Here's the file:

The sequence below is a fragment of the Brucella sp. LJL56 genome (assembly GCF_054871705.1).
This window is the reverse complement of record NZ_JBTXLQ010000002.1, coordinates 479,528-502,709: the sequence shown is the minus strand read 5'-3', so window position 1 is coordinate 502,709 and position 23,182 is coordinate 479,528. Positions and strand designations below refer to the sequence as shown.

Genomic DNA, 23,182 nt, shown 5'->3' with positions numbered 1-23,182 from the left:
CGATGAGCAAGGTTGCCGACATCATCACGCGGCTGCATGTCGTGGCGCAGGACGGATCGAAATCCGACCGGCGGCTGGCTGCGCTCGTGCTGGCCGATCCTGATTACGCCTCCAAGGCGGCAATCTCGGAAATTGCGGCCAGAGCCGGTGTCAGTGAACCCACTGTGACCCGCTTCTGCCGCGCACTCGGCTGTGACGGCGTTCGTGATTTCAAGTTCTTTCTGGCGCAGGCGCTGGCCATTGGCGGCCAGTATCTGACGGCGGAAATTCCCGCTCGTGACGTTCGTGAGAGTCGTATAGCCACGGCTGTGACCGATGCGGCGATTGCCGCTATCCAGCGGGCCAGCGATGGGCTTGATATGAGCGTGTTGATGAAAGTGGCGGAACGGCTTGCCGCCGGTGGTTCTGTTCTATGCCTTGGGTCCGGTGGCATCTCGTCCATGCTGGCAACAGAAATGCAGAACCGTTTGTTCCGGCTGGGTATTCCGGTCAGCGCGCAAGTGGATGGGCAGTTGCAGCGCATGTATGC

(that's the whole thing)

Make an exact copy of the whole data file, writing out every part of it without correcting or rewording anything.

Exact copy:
The sequence below is a fragment of the Brucella sp. LJL56 genome (assembly GCF_054871705.1).
This window is the reverse complement of record NZ_JBTXLQ010000002.1, coordinates 479,528-502,709: the sequence shown is the minus strand read 5'-3', so window position 1 is coordinate 502,709 and position 23,182 is coordinate 479,528. Positions and strand designations below refer to the sequence as shown.

Genomic DNA, 23,182 nt, shown 5'->3' with positions numbered 1-23,182 from the left:
CGATGAGCAAGGTTGCCGACATCATCACGCGGCTGCATGTCGTGGCGCAGGACGGATCGAAATCCGACCGGCGGCTGGCTGCGCTCGTGCTGGCCGATCCTGATTACGCCTCCAAGGCGGCAATCTCGGAAATTGCGGCCAGAGCCGGTGTCAGTGAACCCACTGTGACCCGCTTCTGCCGCGCACTCGGCTGTGACGGCGTTCGTGATTTCAAGTTCTTTCTGGCGCAGGCGCTGGCCATTGGCGGCCAGTATCTGACGGCGGAAATTCCCGCTCGTGACGTTCGTGAGAGTCGTATAGCCACGGCTGTGACCGATGCGGCGATTGCCGCTATCCAGCGGGCCAGCGATGGGCTTGATATGAGCGTGTTGATGAAAGTGGCGGAACGGCTTGCCGCCGGTGGTTCTGTTCTATGCCTTGGGTCCGGTGGCATCTCGTCCATGCTGGCAACAGAAATGCAGAACCGTTTGTTCCGGCTGGGTATTCCGGTCAGCGCGCAAGTGGATGGGCAGTTGCAGCGCATGTATGC